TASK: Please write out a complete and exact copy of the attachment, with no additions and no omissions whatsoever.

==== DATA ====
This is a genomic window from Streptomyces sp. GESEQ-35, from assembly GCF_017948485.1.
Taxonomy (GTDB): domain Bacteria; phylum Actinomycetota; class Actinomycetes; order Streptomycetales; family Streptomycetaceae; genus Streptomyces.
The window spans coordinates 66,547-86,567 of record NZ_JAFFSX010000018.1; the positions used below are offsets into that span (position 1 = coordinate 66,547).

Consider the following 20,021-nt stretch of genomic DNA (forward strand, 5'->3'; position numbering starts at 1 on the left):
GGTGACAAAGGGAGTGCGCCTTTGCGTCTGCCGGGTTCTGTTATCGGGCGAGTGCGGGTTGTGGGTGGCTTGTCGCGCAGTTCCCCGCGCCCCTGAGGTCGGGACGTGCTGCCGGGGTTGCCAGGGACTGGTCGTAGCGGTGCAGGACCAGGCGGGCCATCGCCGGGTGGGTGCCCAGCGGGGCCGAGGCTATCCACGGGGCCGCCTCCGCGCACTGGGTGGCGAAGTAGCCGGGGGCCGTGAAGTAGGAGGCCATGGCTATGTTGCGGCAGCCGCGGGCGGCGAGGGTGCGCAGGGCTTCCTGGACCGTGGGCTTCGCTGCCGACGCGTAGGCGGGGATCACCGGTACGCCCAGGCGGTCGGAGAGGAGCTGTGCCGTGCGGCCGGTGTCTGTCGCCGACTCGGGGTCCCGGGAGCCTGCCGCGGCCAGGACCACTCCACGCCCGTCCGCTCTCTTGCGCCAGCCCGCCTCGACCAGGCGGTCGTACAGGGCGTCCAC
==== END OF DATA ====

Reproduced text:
This is a genomic window from Streptomyces sp. GESEQ-35, from assembly GCF_017948485.1.
Taxonomy (GTDB): domain Bacteria; phylum Actinomycetota; class Actinomycetes; order Streptomycetales; family Streptomycetaceae; genus Streptomyces.
The window spans coordinates 66,547-86,567 of record NZ_JAFFSX010000018.1; the positions used below are offsets into that span (position 1 = coordinate 66,547).

Consider the following 20,021-nt stretch of genomic DNA (forward strand, 5'->3'; position numbering starts at 1 on the left):
GGTGACAAAGGGAGTGCGCCTTTGCGTCTGCCGGGTTCTGTTATCGGGCGAGTGCGGGTTGTGGGTGGCTTGTCGCGCAGTTCCCCGCGCCCCTGAGGTCGGGACGTGCTGCCGGGGTTGCCAGGGACTGGTCGTAGCGGTGCAGGACCAGGCGGGCCATCGCCGGGTGGGTGCCCAGCGGGGCCGAGGCTATCCACGGGGCCGCCTCCGCGCACTGGGTGGCGAAGTAGCCGGGGGCCGTGAAGTAGGAGGCCATGGCTATGTTGCGGCAGCCGCGGGCGGCGAGGGTGCGCAGGGCTTCCTGGACCGTGGGCTTCGCTGCCGACGCGTAGGCGGGGATCACCGGTACGCCCAGGCGGTCGGAGAGGAGCTGTGCCGTGCGGCCGGTGTCTGTCGCCGACTCGGGGTCCCGGGAGCCTGCCGCGGCCAGGACCACTCCACGCCCGTCCGCTCTCTTGCGCCAGCCCGCCTCGACCAGGCGGTCGTACAGGGCGTCCAC